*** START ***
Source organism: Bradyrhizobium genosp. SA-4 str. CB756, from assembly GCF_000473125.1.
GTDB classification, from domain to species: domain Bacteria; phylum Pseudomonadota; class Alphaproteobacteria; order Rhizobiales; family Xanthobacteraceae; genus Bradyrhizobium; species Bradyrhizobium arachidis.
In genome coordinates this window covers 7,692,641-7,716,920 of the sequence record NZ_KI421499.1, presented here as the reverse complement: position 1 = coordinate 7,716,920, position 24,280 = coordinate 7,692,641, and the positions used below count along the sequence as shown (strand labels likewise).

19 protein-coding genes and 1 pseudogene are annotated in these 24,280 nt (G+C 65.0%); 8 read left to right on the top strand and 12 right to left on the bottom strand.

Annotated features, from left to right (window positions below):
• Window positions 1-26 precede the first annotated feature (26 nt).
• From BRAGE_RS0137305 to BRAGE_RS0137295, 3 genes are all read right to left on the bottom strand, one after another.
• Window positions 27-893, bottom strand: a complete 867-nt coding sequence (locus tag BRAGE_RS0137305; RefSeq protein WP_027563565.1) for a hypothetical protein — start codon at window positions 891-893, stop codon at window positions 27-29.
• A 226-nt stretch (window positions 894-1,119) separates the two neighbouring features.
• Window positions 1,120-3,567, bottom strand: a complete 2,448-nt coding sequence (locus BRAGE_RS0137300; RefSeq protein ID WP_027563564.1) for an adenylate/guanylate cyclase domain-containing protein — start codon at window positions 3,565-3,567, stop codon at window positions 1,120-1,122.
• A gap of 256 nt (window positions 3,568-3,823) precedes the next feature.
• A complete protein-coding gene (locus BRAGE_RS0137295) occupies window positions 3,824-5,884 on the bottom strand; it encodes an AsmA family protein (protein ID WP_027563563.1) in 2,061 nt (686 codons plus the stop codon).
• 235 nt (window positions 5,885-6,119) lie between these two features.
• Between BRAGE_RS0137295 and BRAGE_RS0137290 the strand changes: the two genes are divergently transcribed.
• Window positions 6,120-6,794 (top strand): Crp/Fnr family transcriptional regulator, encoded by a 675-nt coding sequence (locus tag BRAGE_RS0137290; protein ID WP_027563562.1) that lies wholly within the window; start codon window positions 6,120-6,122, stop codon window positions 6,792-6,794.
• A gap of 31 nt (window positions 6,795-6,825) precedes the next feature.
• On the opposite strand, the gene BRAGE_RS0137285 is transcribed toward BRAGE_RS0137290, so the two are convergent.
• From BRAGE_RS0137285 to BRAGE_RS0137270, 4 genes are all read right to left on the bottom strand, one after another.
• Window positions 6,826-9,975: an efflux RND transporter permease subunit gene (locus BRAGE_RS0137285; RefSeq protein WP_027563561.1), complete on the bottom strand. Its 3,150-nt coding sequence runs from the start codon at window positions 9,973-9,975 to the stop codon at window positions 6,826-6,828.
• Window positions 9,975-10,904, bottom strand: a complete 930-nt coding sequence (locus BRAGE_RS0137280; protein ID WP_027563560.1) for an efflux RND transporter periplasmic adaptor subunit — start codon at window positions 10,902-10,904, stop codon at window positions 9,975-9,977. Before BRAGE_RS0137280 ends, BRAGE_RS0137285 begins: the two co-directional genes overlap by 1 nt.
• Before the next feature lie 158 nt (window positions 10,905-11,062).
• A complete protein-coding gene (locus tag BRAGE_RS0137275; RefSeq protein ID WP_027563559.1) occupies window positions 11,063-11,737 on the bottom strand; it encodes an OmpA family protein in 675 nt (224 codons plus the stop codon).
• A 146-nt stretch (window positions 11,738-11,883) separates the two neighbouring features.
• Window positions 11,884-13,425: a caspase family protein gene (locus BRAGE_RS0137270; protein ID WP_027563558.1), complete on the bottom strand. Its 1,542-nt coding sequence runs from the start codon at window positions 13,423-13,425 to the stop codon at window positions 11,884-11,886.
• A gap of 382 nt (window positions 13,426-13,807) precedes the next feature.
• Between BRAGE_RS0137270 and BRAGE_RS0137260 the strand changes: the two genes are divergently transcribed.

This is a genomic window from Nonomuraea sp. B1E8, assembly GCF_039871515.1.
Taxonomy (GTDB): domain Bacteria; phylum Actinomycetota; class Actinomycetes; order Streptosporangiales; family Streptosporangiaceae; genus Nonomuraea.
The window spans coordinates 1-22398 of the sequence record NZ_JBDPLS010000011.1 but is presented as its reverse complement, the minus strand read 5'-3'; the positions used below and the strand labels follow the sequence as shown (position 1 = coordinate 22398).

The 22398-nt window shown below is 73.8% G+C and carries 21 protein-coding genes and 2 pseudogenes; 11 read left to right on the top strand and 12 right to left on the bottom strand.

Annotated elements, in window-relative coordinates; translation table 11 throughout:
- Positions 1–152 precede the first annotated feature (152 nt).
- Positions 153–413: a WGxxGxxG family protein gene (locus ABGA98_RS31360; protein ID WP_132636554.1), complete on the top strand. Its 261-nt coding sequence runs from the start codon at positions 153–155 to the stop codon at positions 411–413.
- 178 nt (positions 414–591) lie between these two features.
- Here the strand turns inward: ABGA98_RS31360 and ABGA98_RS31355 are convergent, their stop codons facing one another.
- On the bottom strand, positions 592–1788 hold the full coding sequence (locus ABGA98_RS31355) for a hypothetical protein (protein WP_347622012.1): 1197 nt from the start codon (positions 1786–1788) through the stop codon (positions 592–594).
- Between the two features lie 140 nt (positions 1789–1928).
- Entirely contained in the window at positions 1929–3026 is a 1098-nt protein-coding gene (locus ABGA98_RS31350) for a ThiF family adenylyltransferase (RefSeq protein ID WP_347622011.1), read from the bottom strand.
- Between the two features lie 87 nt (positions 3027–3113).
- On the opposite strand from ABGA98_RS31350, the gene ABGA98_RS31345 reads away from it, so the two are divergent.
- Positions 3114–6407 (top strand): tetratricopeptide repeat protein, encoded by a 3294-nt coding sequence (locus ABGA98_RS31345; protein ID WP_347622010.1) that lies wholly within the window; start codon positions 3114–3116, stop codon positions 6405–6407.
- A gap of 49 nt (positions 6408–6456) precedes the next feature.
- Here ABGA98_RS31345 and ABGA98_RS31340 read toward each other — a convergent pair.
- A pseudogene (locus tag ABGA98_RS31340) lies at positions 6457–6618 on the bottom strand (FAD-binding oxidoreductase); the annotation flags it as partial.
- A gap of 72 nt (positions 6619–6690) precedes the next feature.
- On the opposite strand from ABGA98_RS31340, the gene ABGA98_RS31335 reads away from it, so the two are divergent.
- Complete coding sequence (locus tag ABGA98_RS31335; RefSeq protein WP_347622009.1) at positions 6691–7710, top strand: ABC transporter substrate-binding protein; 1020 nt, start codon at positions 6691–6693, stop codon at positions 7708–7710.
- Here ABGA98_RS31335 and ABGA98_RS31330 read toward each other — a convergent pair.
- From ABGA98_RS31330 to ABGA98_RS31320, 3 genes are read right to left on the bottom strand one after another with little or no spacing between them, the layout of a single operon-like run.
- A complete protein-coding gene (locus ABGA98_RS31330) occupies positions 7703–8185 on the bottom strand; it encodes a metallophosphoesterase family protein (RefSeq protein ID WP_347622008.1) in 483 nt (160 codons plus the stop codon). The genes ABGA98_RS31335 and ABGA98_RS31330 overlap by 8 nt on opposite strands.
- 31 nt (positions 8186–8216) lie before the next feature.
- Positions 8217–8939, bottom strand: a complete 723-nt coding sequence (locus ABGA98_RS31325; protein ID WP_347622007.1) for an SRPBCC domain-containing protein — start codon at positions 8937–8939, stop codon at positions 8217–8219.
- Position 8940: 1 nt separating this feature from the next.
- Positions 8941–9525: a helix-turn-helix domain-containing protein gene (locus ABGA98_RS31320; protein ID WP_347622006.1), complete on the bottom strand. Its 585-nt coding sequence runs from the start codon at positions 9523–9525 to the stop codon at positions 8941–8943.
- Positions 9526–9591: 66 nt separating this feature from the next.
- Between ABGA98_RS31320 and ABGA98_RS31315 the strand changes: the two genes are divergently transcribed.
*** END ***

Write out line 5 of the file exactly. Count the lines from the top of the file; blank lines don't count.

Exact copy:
Annotated features, from left to right (window positions below):